AOH :: P59-0X11.TXT

Phrack 59 File 17: Phrack World News



                             ==Phrack Inc.==

               Volume 0x0b, Issue 0x3a, Phile #0x11 of 0x12

|=----------------=[ P H R A C K  W O R L D  N E W S ]=------------------=|
|=-----------------------------------------------------------------------=|
|=---------------------------=[ phrackstaff ]=---------------------------=|


Content in Phrack World News does not reflect the opinion of any particluar
Phrack Staff member.  PWN is exclusively done by the scene and for the
scene.

  0x01: Life sentence for hackers
  0x02: Newest IT Job Title: Chief Hacking Officer
  0x03: Download Sites Hacked, Source Code Backdoored
  0x04: Mitnick testimony burns Sprint in Vegas 'vice hack' case
  0x05: Feds may require all email to be kept by ISP's
  0x06: BT OpenWorld silent over infection / Customers still clueless
  0x07: DeCCS is Free Speech - CSS reverse engineer Jon Johansen set free!
  0x08: Gnutella developer Gene Kan, 25, commits suicide


|=[ 0x01 - Life sentence for hackers ]=----------------------------------=|

July 15, 2002

WASHINGTON - The House of Representatives on Monday overwhelmingly approved
a bill that would allow for life prisin sentences for computer hackers.

CNET writes that the bill has been approved by a 385-3 vote. The same bill
expands police/agency ability to conduct Internet or telephone
eavesdropping _without_ first obtainin a court order. The Cyber Security
Enhancement Act (CSEA), the most wide-ranging computer crime bill to make
its way through Congress in years, now heads to the Senate. It's not
expected to encounter nay serious opposition.

"A mouse can be just as dangerous as a bullet or a bomb." said Lamar Smith
of R-Tex.

Another section of CSEA would permit Internet providers to disclose the
contents of e-mail messages and other electronic records (IRC, http, ..)
to police.

The Free Congress Foundation, which opposes CSEA, criticized Monday
evening's vote.

"Congress should stop chipping away at our civil liberties," sai Brad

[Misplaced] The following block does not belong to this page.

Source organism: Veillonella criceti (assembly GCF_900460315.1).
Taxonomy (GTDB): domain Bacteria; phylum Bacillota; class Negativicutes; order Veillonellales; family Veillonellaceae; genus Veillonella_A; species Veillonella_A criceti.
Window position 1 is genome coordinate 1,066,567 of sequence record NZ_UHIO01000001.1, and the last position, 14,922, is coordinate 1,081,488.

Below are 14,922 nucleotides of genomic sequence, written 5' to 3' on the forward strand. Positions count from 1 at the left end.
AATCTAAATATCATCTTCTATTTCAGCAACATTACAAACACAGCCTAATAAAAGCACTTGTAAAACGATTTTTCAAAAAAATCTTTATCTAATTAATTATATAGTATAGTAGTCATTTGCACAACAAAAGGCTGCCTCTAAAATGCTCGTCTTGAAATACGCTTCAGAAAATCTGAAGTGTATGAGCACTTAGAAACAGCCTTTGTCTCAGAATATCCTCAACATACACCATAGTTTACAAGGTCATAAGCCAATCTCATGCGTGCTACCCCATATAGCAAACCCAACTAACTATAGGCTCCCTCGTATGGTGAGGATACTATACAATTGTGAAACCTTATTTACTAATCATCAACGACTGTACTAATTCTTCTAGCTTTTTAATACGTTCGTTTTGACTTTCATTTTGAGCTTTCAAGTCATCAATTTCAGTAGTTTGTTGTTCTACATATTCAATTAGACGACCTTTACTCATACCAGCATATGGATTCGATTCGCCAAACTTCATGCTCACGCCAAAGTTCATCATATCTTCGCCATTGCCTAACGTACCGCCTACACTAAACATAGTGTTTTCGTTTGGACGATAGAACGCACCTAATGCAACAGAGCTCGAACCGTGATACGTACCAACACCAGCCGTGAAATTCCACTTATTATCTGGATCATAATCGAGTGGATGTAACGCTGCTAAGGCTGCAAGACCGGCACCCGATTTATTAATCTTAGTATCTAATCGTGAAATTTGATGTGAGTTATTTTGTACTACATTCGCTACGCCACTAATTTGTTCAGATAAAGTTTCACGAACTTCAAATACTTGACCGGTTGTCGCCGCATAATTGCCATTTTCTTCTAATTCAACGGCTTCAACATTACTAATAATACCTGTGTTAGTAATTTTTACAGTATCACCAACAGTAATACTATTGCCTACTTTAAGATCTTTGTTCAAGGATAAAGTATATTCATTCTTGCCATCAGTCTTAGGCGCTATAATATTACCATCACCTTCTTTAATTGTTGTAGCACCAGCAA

Jansen, an analyst at the conservative group. "A good place to start would
be to substantially revise (CSEA) to increase, not diminish, oversight
and accountability by the government.".

http://news.com.com/2100-1001-944057.html?tag=fd_top
http://www.msnbc.com/news/780923.asp?cp1=1
http://www.wired.com/news/politics/0,1283,50363,00.html
http://thomas.loc.gov/cgi-bin/bdquery/z?d107:h.r.03482:
http://lamarsmith.house.gov/
http://www.phrack.org/phrack/58/p58-0x0d
http://www.freesk8.org [<---- check it out!]


|=[ 0x02 - Newest IT Job Title: Chief Hacking Officer ]=-----------------=|

By Jay Lyman
NewsFactor Network

Companies seeking to ensure they are as impervious as possible to the
latest computer viruses and to the Internet's most talented hackers often
find themselves in need of -- the Internet's most talented hackers.

Some of these so-called "white-hat" hackers hold high positions in various
enterprises, including security companies, but analysts told NewsFactor
that they rarely carry the actual title "chief hacking officer" because
companies tend to be a bit skittish about the connotation.

Still, some security pros -- such as Aliso Viejo, California-based Eeye
Security's Marc Maiffret -- do carry the "CHO" title, and few argue the
point that in order to protect themselves from the best hackers and
crackers, companies need to hire them.

Hidden Hiring

SecurityFocus senior threat analyst Ryan Russell told NewsFactor that while
only a handful of companies actually refer to their in-house hacker as
"chief hacking officer," many companies are hiring hackers and giving them
titles that are slightly less indicative of their less socially acceptable
skills.

"A large number of people who used to do that sort of thing end up working
in security," Russell said.  "There are some companies out there
specifically saying, 'We do not hire hackers, we are against that,' but
really they are [hiring them]."

Russell said that while there is definitely an increased emphasis on
security since last year's disastrous terrorist attacks, deflation of the
dot-com bubble has resulted in consolidation among security personnel and a
reduction in the number of titles that are obviously associated with
hacking.

Born To Hack

Russell noted that hackers legitimately working in IT are usually
involved in penetration testing.

While companies are uncomfortable hiring IT security personnel with prior
criminal records, there are advantages to hiring an experienced hacker,
even if the individual has used an Internet "handle" associated with
so-called "black-hat" hackers.
                                                                                
Still, Russell said, "I think in very few cases do people with the
reputation of a hacker or black-hat [get hired]."